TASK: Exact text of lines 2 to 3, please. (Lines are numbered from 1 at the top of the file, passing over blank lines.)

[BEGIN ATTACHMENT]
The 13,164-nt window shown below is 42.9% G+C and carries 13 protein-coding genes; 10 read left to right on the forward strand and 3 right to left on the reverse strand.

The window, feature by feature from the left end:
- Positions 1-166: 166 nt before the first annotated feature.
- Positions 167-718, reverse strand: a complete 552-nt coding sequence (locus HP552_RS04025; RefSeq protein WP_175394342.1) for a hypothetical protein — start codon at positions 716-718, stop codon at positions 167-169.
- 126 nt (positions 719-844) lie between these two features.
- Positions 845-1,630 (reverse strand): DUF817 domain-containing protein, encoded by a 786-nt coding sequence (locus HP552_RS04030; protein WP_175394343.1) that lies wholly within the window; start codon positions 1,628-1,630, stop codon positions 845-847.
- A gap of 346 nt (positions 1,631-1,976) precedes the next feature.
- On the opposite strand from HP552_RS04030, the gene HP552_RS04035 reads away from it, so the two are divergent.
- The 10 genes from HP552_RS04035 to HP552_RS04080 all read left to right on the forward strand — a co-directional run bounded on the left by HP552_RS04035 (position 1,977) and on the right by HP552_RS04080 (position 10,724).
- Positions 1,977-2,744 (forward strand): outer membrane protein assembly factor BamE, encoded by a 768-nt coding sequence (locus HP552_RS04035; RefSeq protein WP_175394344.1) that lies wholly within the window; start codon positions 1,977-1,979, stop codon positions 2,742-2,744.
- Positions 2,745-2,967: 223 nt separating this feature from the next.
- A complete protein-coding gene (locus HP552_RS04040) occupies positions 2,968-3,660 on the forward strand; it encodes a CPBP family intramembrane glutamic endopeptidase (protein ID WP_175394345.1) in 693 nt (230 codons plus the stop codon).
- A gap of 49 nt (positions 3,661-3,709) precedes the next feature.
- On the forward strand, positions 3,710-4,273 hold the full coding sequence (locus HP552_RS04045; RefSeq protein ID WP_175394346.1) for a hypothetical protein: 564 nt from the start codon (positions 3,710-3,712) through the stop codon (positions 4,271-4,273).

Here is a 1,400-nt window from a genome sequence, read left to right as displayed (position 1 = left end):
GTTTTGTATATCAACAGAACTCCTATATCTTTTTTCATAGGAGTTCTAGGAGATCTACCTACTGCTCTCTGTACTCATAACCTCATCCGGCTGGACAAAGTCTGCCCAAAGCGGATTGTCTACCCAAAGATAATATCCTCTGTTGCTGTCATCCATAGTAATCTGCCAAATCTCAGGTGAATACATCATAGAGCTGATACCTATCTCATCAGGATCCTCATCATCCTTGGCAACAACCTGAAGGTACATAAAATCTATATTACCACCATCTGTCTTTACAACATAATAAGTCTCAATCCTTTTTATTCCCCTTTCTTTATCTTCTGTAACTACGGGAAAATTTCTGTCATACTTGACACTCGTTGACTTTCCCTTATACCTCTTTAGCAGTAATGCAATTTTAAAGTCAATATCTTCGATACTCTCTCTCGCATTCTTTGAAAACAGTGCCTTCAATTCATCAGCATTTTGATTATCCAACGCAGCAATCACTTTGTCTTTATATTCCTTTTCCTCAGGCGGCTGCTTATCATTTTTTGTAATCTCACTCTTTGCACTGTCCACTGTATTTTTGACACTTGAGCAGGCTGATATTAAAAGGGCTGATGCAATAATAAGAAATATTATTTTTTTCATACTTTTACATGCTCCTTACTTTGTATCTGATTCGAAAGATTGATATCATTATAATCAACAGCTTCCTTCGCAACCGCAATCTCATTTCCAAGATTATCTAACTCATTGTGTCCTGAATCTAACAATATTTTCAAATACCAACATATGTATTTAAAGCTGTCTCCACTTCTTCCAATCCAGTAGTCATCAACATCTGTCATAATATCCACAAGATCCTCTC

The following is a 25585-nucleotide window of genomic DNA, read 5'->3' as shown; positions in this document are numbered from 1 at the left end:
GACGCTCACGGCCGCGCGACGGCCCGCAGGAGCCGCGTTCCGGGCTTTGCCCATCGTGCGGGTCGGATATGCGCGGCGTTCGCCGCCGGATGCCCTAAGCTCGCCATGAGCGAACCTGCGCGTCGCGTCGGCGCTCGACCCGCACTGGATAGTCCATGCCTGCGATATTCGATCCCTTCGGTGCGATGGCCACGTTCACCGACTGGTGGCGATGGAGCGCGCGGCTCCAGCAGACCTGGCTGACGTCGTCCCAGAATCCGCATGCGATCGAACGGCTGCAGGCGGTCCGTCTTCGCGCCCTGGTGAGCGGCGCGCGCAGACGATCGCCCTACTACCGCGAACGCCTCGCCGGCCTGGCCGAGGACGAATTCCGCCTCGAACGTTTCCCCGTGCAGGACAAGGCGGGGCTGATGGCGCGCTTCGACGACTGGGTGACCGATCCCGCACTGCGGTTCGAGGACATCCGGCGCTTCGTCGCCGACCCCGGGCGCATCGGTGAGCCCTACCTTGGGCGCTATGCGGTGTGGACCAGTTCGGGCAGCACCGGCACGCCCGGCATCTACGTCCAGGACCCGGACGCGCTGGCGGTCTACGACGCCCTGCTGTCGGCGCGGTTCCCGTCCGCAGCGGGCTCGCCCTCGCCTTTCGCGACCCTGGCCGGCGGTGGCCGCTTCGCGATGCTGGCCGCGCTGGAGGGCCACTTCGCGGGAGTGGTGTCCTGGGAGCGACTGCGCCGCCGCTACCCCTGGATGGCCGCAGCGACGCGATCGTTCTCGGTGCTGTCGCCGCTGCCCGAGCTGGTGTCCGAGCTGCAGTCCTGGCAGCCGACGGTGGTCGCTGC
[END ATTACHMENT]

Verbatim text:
The window, feature by feature from the left end:
- Positions 1-166: 166 nt before the first annotated feature.